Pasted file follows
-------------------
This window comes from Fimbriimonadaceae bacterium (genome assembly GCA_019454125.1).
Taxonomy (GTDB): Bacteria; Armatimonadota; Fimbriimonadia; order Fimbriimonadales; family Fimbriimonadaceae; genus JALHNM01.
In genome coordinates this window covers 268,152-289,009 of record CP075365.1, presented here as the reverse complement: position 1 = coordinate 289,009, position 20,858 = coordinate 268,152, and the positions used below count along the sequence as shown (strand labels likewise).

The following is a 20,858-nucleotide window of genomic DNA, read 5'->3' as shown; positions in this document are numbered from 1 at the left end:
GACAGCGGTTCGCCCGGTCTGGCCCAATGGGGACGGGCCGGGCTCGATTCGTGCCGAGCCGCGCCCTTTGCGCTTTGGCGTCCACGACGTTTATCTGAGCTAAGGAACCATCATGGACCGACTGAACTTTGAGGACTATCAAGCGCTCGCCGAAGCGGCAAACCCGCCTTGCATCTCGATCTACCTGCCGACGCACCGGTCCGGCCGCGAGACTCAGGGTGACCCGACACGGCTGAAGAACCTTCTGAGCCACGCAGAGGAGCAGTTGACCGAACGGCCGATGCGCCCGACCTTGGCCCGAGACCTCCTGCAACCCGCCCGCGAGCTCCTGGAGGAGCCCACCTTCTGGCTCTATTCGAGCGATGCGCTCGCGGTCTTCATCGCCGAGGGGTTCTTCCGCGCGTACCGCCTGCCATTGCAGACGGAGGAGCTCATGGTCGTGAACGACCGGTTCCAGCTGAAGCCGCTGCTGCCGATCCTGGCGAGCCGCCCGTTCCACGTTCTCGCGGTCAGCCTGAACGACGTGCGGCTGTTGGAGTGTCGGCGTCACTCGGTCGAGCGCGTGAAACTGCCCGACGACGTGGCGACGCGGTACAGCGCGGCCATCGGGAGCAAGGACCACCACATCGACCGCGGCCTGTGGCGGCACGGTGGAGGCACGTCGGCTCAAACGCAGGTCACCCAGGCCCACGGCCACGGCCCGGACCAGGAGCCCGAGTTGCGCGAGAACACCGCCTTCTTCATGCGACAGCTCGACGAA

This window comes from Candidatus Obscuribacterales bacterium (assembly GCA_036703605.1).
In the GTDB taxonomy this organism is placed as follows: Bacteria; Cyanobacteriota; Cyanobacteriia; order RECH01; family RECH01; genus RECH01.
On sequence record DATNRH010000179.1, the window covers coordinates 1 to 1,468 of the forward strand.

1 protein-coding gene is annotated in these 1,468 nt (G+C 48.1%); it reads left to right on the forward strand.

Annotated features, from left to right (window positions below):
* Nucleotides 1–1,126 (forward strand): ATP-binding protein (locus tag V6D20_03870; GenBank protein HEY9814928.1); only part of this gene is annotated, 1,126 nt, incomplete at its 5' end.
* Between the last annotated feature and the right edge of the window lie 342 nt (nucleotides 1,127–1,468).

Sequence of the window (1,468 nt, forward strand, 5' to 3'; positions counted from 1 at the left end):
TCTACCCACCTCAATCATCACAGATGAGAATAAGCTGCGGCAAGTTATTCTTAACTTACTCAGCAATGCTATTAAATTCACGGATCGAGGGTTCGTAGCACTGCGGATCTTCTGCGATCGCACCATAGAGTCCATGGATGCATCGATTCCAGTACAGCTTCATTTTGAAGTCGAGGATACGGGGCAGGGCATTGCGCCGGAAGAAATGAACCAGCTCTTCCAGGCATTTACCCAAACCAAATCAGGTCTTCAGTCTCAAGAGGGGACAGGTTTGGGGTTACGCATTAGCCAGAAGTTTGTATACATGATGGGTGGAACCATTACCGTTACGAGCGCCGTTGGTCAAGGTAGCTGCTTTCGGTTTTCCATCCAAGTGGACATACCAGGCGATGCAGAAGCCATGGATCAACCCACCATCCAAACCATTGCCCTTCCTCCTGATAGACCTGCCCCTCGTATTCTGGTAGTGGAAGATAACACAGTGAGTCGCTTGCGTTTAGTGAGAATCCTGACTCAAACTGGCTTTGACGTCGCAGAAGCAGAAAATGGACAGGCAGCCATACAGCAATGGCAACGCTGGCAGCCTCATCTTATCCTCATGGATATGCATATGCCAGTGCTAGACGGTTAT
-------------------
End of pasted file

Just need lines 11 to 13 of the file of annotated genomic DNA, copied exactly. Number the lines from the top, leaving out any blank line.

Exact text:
* Nucleotides 1–1,126 (forward strand): ATP-binding protein (locus tag V6D20_03870; GenBank protein HEY9814928.1); only part of this gene is annotated, 1,126 nt, incomplete at its 5' end.
* Between the last annotated feature and the right edge of the window lie 342 nt (nucleotides 1,127–1,468).

Sequence of the window (1,468 nt, forward strand, 5' to 3'; positions counted from 1 at the left end):